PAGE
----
Speciality
Spotlight

 




 


Oncology


 

 





Thyroid

    

  • Mirallie E, Visset J, Sagan C, et al (centre Hospitalo-Universitaire, Nantes, France)

    Localization of Cervical Node Metastasis of Papillary Thyroid Carcinoma.

    World J Surg 23 : 970-974, 1999

       

    Node sites in 119 patients of papillary thyroid carcinoma were retrospectively examined to determine a possible dissection procedure and to define the extent of neck dissection.

      

    60.5% was incidence of cervical node metastasis and bilateral in 40.8% patients. The most commonly involved sites were ipsilateral paratracheal and jugular sites. Occasional involvement of lateral compartment was present and was independent of central involvement.

        

  • Alam MDS, Kasagi K, et al (Kyoto Univ, Japan)

    Diagnostic Value of Technetium-99m Methoxyisobutyl Isonitrile (99mTc-MIBI) Scintigraphy in Detecting Thyroid Cancer Metastases: A Critical Evaluation.

    Thyroid 8: 1091 – 110, 1998

      

    68 patients who underwent total thyroidectomy and radio-iodine ablation were included for study.

      

    The above procedure is recommended as first line choice to detect metastases. Advantages over I131 scintigraphy is better sensitivity, no need to restrict dietary iodide intake and no need to discontinue administration of thyroid hormones. Its limitations are detection of small lung metastasis. In this situation I131 scintigraphy and serum Tg level measurements are recommended.

      

    Editor, R.A. Otto, agrees with the findings.

       

  • Grigsby
    PW, Baglan K, Siegel BA (Washington Univ, St. Louis)

    Surveillance of Patients to Detect Recurrent Thyroid Carcinoma

    Cancer 85: 945-951, 1999

       

    Seventy Six patients undergoing total thyroidectomy and I131 ablation had at least one negative whole body I131 scintigraphy at 1yr follow up. I131 imaging should be performed for surveillance until 2 negative annual studies are observed, after which repeat imaging at 3 to 5 yrs seen satisfactory.

         

  • Wang W, Macapinlac H, Larson SM, et al (Mem Sloan-Kettering Cancer Ctr, New York)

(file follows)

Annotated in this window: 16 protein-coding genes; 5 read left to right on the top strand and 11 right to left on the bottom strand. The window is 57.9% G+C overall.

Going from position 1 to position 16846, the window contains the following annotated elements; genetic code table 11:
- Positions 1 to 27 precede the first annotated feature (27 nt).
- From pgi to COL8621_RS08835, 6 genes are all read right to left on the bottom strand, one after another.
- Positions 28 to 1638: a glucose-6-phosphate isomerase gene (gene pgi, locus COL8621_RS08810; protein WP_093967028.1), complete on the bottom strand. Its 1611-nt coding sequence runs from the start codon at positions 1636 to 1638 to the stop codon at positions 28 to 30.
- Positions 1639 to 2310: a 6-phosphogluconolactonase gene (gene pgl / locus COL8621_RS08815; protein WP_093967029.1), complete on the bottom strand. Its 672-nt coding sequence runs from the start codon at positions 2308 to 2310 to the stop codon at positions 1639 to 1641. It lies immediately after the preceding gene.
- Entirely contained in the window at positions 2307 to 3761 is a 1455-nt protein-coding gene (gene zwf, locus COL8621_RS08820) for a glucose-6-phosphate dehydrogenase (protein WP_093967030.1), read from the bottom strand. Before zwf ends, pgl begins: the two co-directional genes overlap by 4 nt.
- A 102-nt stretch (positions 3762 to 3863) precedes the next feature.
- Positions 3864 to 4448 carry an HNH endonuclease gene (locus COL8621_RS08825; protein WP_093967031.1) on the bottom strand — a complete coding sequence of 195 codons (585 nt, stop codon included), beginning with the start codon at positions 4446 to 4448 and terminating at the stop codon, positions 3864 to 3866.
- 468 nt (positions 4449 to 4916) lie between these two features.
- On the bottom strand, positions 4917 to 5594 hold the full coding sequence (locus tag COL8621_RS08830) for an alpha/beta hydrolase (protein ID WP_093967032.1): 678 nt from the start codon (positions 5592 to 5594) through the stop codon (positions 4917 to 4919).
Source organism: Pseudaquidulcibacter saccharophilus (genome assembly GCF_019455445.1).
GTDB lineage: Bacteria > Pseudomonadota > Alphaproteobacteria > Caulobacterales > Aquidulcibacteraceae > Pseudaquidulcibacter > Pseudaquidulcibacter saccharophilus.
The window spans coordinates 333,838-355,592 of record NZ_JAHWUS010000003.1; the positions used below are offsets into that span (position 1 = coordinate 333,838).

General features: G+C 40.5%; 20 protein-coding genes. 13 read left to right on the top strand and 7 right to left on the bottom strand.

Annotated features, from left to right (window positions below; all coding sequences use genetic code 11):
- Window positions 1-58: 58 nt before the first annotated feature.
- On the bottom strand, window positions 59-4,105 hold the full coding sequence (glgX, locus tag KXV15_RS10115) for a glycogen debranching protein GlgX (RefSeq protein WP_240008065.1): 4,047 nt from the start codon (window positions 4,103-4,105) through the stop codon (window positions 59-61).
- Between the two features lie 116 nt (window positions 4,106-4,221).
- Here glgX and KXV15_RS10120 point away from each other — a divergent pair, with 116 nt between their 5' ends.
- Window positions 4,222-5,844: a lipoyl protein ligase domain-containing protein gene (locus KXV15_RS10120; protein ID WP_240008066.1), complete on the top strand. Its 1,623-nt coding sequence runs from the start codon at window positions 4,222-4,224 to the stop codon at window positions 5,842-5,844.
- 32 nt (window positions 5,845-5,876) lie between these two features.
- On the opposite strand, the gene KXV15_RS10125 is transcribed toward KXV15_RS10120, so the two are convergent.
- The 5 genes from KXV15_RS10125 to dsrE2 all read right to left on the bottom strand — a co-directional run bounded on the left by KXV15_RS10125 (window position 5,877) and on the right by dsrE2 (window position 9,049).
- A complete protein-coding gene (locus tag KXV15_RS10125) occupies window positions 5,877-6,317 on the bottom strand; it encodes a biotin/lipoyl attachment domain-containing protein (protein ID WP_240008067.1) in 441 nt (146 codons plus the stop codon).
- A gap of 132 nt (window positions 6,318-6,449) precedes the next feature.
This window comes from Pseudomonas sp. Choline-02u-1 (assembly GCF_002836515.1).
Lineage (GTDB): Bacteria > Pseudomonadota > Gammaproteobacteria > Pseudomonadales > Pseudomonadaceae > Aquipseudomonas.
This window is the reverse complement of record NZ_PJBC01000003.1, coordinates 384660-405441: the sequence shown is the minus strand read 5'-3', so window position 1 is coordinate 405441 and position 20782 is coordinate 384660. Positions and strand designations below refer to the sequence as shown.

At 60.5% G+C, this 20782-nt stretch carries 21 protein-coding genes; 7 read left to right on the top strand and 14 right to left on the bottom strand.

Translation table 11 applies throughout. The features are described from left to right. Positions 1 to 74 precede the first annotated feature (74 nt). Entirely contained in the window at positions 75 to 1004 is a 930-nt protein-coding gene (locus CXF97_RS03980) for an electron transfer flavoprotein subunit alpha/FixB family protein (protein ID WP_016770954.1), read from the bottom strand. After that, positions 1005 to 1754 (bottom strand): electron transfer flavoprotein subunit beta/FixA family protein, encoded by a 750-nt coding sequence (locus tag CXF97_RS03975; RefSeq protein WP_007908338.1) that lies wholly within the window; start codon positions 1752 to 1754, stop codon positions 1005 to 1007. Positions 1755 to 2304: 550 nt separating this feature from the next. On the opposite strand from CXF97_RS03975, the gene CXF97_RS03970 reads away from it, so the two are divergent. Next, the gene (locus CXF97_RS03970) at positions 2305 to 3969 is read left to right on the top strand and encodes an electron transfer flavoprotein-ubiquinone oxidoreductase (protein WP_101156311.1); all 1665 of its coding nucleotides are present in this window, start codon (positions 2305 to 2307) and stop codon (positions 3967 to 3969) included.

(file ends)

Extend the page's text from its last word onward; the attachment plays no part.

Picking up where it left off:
[18F]-2-Fluoro-2-Deoxy-D-Glucose Positron Emission Tomography Localizes Residual Thyroid Cancer in Patients with Negative Diagnostic 131I Whole Body Scans and Elevated Serum Thyroglobulin Levels.

    J Clin Endocrinol Metab 84: 2291-2302, 1999

        

    37 patients treated with surgery and radioiodine ablation and whose follow-up DxWBS (131I Whole Body Scans) results were negative, and patients were studied by FDG-PET, measurements of serum Tg levels. This has high predictive value in localizing residual thyroid cancer. Shortcomings are detection of minimum residual disease present in cervical nodes.

     

    For clinicians faced with dilemma of residual disease inspite of Whole Body Scan and elevated Tg levels setting FDG-PET may prove useful – R.A. Otto.

        

  • Pitas AG, Adler M, et al (Mem Sloan Kettering Cancer Ctr, New York)

    Bone Metastases from Thyroid Carcinoma: Clinical Characteristics and Prognostic Variables in One Hundred Forty-Six Patients

    Thyroid 10: 261-268, 2000

      

    Bone metastases from thyroid carcinoma carry a poor prognosis.

      

    In this retrospective review of 146 patients, data was collected from medical records of patients with documented bone metastases from 1960 to 1998.

      

    Significant prognostic factors were:

    1) Radio-iodine uptake by skeletal metastases

    2) Absence of non-osseous metastases

    3) Treatment with radioiodine.

      

    The authors conclude that when bone metastases were associated with thyroid cancer, survival is reduced.

      

    If nonosseous metastases develop and the lesions do NOT take up radio-iodine, the prognosis declines further.

      

    Hürthle cell carcinoma is associated with the best prognosis. The undifferentiated histologic type carries the worst outlook.

      


 

 



 

 

Speciality Spotlight